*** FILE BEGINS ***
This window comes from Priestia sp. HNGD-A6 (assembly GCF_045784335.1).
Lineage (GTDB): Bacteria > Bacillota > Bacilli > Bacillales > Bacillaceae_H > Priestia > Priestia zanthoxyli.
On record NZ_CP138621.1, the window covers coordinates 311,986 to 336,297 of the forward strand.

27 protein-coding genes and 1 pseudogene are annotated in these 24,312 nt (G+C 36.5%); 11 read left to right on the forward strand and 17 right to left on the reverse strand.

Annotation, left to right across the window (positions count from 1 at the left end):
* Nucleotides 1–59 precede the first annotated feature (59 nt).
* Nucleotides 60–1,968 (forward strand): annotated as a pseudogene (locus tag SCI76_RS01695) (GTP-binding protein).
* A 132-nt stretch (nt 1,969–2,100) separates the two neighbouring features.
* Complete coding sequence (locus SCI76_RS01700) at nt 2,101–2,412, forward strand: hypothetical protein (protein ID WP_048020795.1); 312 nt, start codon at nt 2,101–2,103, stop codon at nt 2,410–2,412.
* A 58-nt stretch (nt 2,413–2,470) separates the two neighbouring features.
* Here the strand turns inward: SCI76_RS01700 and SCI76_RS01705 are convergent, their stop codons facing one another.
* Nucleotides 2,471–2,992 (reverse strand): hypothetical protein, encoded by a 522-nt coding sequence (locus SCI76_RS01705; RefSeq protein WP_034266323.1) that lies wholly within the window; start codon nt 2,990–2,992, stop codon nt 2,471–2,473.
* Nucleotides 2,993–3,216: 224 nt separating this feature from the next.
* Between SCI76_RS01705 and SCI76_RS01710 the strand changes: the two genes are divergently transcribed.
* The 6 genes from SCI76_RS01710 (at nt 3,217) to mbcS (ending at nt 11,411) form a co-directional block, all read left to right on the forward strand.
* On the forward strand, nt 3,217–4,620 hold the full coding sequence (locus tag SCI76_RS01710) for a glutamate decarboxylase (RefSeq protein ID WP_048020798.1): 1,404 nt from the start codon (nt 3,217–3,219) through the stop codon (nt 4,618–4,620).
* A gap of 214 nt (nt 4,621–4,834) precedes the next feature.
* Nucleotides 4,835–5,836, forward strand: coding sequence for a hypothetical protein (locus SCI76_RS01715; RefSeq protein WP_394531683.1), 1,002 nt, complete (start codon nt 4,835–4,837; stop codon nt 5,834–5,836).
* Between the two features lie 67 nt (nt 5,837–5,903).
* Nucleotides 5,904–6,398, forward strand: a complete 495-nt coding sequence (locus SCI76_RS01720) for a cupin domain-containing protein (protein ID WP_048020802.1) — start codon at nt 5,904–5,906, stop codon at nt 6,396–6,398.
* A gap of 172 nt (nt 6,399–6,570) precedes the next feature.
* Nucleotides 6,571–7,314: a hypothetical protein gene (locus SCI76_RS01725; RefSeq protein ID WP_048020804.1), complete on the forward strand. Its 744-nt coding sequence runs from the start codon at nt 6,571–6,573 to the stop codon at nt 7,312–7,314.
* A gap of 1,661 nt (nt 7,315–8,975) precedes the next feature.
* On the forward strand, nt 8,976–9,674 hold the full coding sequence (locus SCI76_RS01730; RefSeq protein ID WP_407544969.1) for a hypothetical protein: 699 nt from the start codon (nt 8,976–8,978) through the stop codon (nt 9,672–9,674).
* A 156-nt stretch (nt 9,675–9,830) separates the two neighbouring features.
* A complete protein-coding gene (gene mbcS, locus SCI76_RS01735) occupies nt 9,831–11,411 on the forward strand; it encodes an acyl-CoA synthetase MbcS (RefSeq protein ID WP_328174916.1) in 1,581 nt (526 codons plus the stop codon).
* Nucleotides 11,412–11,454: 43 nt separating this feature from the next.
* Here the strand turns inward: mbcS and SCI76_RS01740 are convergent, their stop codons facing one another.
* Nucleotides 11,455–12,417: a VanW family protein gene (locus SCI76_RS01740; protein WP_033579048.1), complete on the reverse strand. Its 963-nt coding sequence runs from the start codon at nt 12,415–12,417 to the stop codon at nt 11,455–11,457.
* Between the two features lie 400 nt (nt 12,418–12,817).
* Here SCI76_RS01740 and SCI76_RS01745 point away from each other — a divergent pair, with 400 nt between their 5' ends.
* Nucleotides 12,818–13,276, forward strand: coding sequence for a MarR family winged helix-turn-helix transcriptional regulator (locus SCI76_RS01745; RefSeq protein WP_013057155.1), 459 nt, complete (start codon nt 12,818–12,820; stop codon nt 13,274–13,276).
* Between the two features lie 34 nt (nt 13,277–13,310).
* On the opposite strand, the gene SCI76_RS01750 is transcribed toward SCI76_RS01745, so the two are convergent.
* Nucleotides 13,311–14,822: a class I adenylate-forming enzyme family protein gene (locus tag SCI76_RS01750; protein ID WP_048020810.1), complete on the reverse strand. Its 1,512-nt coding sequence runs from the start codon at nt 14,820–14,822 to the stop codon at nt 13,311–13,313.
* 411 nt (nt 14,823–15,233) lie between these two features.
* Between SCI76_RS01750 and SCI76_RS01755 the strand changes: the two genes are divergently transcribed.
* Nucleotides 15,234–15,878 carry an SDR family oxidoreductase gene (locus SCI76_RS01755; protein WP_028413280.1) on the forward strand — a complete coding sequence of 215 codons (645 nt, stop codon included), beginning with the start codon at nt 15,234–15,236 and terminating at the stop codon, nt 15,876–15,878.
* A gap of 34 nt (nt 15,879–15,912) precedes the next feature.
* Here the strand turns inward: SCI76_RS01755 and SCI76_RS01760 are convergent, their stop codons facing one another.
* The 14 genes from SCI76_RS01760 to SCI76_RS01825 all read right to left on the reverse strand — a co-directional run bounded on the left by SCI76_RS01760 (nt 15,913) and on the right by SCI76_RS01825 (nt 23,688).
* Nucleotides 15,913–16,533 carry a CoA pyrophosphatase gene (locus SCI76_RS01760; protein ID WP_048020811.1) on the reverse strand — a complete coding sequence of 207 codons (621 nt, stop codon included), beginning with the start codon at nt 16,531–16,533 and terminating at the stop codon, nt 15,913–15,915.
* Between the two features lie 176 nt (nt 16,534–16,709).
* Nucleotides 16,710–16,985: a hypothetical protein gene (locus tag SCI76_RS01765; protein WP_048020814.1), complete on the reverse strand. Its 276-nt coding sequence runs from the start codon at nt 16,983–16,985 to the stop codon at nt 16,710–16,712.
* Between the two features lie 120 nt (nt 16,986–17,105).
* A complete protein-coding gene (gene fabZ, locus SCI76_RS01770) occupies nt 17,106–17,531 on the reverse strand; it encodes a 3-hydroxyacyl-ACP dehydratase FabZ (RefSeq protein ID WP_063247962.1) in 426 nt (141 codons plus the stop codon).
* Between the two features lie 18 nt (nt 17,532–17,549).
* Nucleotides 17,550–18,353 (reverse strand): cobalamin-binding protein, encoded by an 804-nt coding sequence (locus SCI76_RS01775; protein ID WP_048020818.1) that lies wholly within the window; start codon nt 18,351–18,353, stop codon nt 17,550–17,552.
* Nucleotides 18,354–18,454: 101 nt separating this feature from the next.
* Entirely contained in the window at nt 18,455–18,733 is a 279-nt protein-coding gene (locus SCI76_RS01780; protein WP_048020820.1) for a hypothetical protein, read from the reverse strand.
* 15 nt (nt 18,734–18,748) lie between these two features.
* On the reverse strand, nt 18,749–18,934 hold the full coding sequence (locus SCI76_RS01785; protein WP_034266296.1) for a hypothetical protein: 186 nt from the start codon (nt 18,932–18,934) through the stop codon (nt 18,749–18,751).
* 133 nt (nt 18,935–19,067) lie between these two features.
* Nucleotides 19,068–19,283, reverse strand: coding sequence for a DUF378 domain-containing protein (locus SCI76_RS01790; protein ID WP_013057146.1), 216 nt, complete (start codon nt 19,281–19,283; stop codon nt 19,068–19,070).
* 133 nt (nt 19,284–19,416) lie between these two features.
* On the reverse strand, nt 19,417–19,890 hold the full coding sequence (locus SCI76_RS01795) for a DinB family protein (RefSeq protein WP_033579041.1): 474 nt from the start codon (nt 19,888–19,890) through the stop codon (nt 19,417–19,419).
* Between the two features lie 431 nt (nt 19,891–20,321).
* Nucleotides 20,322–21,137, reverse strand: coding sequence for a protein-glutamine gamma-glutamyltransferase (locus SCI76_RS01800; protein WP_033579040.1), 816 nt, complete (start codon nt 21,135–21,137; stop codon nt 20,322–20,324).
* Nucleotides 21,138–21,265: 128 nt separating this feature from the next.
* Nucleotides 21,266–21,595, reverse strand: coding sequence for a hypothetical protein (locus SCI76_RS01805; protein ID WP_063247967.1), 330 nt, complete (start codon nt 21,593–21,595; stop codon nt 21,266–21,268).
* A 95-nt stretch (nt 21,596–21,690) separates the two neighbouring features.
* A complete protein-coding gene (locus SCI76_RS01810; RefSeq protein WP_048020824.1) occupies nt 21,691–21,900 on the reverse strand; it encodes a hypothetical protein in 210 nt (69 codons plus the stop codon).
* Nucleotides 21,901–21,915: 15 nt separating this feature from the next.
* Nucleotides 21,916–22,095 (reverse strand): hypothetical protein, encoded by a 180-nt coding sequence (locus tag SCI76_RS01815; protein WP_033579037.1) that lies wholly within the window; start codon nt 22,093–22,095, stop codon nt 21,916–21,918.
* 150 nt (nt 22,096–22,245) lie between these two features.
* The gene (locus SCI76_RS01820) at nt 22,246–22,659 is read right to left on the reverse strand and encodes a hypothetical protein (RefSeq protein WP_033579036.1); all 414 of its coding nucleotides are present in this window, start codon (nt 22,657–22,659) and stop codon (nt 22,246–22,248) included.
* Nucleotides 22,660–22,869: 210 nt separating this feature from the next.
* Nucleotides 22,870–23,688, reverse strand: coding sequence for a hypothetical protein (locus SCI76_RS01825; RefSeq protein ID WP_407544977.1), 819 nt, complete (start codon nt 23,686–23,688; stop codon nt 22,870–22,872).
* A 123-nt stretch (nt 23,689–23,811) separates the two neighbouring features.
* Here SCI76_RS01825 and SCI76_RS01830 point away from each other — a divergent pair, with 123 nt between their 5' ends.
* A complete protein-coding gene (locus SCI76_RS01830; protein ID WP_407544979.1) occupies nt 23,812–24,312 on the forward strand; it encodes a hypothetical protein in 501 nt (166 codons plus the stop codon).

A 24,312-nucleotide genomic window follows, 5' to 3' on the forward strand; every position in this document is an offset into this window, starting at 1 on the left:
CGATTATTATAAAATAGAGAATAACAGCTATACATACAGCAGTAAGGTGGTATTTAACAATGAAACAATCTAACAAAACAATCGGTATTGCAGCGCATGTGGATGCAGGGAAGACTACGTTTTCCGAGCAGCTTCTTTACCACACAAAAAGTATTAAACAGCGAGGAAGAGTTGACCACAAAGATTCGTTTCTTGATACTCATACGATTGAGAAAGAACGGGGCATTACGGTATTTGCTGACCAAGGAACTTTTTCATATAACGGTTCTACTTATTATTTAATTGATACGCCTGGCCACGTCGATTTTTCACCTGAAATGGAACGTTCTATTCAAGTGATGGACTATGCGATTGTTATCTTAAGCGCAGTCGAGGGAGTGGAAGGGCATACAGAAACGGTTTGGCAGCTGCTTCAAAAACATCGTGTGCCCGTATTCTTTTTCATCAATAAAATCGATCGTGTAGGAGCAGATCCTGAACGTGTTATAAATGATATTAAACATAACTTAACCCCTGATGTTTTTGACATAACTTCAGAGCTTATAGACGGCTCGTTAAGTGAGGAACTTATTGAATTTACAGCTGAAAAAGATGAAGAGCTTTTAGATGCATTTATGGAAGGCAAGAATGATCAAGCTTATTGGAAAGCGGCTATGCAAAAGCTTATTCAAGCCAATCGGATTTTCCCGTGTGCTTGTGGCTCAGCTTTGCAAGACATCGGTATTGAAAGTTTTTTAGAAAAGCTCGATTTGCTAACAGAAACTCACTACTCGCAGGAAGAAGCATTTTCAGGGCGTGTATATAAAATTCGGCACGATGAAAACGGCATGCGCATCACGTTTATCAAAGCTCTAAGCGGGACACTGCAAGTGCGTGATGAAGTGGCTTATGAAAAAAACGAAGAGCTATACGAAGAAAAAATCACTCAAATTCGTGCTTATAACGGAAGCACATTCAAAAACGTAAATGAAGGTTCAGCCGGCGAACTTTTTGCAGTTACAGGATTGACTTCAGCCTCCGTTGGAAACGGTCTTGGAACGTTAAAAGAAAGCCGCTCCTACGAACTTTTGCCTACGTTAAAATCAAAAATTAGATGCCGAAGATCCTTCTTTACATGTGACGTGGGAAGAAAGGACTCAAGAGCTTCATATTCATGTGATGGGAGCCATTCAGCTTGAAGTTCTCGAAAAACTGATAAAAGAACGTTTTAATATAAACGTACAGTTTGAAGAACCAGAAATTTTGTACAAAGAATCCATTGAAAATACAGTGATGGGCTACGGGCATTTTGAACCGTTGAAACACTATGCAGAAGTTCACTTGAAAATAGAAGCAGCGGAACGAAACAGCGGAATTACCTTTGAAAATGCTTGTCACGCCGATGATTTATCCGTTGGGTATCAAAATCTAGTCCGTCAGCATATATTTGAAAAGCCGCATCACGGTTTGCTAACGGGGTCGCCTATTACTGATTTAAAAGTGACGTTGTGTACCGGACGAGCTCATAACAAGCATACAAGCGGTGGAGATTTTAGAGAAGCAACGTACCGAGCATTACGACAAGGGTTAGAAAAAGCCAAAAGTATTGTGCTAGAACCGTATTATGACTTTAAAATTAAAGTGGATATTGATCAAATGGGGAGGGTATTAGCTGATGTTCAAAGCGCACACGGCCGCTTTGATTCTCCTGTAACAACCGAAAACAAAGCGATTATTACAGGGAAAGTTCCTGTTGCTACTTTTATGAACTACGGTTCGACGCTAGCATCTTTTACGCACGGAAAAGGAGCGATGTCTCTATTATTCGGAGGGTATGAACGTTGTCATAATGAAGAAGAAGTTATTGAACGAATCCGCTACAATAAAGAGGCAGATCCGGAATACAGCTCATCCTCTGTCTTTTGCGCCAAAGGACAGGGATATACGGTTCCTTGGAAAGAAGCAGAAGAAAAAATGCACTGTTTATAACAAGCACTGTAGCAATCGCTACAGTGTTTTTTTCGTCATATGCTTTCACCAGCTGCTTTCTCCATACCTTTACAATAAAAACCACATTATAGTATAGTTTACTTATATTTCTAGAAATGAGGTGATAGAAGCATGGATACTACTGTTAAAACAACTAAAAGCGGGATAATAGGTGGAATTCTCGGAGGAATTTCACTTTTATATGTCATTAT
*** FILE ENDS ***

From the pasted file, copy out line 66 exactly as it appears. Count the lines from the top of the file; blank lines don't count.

* The gene (locus SCI76_RS01820) at nt 22,246–22,659 is read right to left on the reverse strand and encodes a hypothetical protein (RefSeq protein WP_033579036.1); all 414 of its coding nucleotides are present in this window, start codon (nt 22,657–22,659) and stop codon (nt 22,246–22,248) included.